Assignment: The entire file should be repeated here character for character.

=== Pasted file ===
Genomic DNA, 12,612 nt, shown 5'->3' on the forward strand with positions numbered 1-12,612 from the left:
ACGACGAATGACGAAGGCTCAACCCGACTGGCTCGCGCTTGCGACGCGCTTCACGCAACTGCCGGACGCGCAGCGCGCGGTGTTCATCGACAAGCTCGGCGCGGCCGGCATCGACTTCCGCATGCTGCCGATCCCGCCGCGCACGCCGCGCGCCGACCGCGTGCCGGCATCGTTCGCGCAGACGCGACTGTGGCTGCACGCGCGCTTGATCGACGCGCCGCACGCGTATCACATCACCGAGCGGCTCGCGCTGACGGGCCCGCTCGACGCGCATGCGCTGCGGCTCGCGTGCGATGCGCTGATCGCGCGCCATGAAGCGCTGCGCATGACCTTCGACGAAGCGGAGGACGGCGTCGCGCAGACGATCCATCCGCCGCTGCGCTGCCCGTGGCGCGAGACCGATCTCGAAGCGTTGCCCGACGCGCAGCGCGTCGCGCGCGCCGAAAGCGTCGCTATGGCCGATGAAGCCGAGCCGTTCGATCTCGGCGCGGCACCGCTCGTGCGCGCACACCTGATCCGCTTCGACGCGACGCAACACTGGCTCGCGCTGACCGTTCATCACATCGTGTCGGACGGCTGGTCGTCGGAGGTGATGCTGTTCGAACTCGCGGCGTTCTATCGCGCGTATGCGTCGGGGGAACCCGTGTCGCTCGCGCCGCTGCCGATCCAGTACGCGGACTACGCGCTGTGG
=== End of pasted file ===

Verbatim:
Genomic DNA, 12,612 nt, shown 5'->3' on the forward strand with positions numbered 1-12,612 from the left:
ACGACGAATGACGAAGGCTCAACCCGACTGGCTCGCGCTTGCGACGCGCTTCACGCAACTGCCGGACGCGCAGCGCGCGGTGTTCATCGACAAGCTCGGCGCGGCCGGCATCGACTTCCGCATGCTGCCGATCCCGCCGCGCACGCCGCGCGCCGACCGCGTGCCGGCATCGTTCGCGCAGACGCGACTGTGGCTGCACGCGCGCTTGATCGACGCGCCGCACGCGTATCACATCACCGAGCGGCTCGCGCTGACGGGCCCGCTCGACGCGCATGCGCTGCGGCTCGCGTGCGATGCGCTGATCGCGCGCCATGAAGCGCTGCGCATGACCTTCGACGAAGCGGAGGACGGCGTCGCGCAGACGATCCATCCGCCGCTGCGCTGCCCGTGGCGCGAGACCGATCTCGAAGCGTTGCCCGACGCGCAGCGCGTCGCGCGCGCCGAAAGCGTCGCTATGGCCGATGAAGCCGAGCCGTTCGATCTCGGCGCGGCACCGCTCGTGCGCGCACACCTGATCCGCTTCGACGCGACGCAACACTGGCTCGCGCTGACCGTTCATCACATCGTGTCGGACGGCTGGTCGTCGGAGGTGATGCTGTTCGAACTCGCGGCGTTCTATCGCGCGTATGCGTCGGGGGAACCCGTGTCGCTCGCGCCGCTGCCGATCCAGTACGCGGACTACGCGCTGTGG